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Updated and Uploaded to Web: October 19th, 2018

3 titles HAVE arrived!

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New Book from Four Ways West

50 Years North American RR's V. 2
by Joe Blackwell
Retail $79.95 Ours $61.98

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160 pages – 500 photos – All Color

Following the success of our title “50 Years of North American Railroads—Volume 1” our new Second Volume is ready. This 160 page, All Color title features the many railroads fanning out from Chicago to Kansas City and the Mid-West. Not only are the major roads featured, such as CB&Q, GM&O, Santa Fe, IC, ICG, Rock Island, MP, NS, UP, Wabash, N&W, C&EI, CN and KCS, but there are many area short lines included. Don’t miss this fantastic book which includes photos by many famous photographers.



New Book from Four Ways West

Chicago & North Western
Peninsula Division
by James E. Lewnard
Retail $69.95 Ours $53.95

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Chicago & North Western’s Peninsula Division was built to haul iron ore. For over one hundred and twenty years (the) North Western hauled iron ore from the Marquette and Menominee Iron Ranges to the docks at Escanaba, Michigan for transloading into ore boats. The railroad quickly expanded its service to haul every conceivable commodity as agriculture and industry developed in the Upper Peninsula and the northeast corner of Wisconsin. This book combines a carefully researched history of the railroad’s facilities, equipment, and operations with over 300 black and white and color photographs of trains, stations, and servicing facilities. Detailed photo captions explain the operation of the railroad from Green Bay through Escanaba to Ishpeming, and from Powers through Iron Mountain to Watersmeet, with a special focus on the Escanaba ore docks, industries and mines served in on-line communities, and the operation of passenger trains.

160 Pages, 300 + Photographs


New Book from
White River Publications

by Gordon Glattenberg, William H. Mills and Tom Gildersleeve
Retail $79.95 Ours $64.95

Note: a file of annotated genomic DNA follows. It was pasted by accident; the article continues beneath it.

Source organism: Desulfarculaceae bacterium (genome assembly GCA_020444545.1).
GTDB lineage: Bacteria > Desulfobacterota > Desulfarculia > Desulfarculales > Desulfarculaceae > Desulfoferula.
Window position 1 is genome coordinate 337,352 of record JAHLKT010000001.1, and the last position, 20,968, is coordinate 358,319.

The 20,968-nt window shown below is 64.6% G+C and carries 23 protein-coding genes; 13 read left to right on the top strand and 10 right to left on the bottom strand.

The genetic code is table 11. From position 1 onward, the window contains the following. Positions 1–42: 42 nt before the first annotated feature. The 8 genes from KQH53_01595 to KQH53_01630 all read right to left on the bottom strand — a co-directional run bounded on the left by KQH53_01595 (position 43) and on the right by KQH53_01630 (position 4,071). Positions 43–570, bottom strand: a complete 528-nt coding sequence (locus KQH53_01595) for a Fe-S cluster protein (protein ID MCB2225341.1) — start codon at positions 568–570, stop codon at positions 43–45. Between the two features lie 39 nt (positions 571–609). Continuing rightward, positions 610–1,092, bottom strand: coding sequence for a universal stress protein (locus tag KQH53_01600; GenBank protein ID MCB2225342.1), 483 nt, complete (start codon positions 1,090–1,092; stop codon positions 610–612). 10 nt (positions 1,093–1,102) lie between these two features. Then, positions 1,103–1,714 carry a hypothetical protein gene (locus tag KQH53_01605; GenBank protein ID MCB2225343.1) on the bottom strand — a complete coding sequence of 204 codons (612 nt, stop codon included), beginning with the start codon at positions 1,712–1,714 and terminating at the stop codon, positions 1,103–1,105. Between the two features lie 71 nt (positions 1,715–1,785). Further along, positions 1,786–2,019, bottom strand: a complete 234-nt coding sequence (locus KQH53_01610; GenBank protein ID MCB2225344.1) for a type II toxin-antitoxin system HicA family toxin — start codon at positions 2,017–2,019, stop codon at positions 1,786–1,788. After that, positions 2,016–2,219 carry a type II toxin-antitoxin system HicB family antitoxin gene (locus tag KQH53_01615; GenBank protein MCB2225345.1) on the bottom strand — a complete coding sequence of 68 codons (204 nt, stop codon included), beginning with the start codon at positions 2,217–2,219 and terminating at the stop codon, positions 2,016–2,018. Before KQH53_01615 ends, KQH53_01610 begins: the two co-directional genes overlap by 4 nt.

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Some railfans wish they lived in southern California. Others were fortunate enough to have been born there. Tom Gildersleeve, Gordon Glattenberg, and the late William H. "Hank" Mills are among the latter.

The photographic trio began their exploration of the Southland in the early 1950s, when profound societal and technological change began to sweep the Golden State. Beyond the Technicolor dreams Hollywood was sending around the world, citrus groves were steadily giving way to industrialization and suburban sprawl. An expanding web of freeways was turning trolleys into antiques, while colorful new diesel locomotives steadily took the reins from steam's iron horse. Transition was in full flower, providing the authors with intriguing subject matter cast against a wide array of dramatic settings.

At a time when most photographers documented the industry in black and white, Gildersleeve, Glattenberg, and Mills made Kodachrome their film of choice, opting for a medium that could realistically capture the full palette of their surroundings. Popular publishing was predominantly a monochrome enterprise, providing few opportunities for color shooters beyond slide shows at private homes and railroad club meetings. It would be the mid-1970s before new technology allowed all three of the authors to reach a wider audience.

The decision to concentrate on color photography might be construed as an act of faith, with little reward beyond the satisfaction of a job well done. As this volume will attest, that faith has been rewarded on a grand scale. Some 345 color images invite inspection, the majority of them being published for the first time. Focusing on the years between the mid-1950s and late 1960s, Southland takes the reader on a wide-ranging tour of the region between Bakersfield and the Mexican border. Six chapters and eight detailed maps, with comprehensive captions by award-winning photojournalist Ted Benson, convey the excitement of Southern California railroading in the golden age of Kodachrome.

Over 250 action-packed pages depict the full sweep of activity, from Santa Fe Alco PAs and Union Pacific gas-turbine electrics battling Cajon Pass, to Southern Pacific 4449 in the days when the famed steam locomotive was just another Daylight 4-8-4. Red and yellow trolley cars thread the bustling streets of Los Angeles, contrasting with trios of GP9s roaming the wilds of Carrizo Gorge. From busy double-track mountain main lines to thrice-weekly locals in the Mojave Desert, there's something for every reader in the pages of Southland.


Tehachapi & Beyond
• Owenyo Branch
• Saugus Line

Los Angeles Basin
The Surf Line

Imperial Gateway
• San Diego & Arizona Eastern
• Kaiser Steel
• Sunset Route

Cajon Pass
Mojave Crossings

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We have other New Books listed on our New Book Page or New Morning Sun Books too!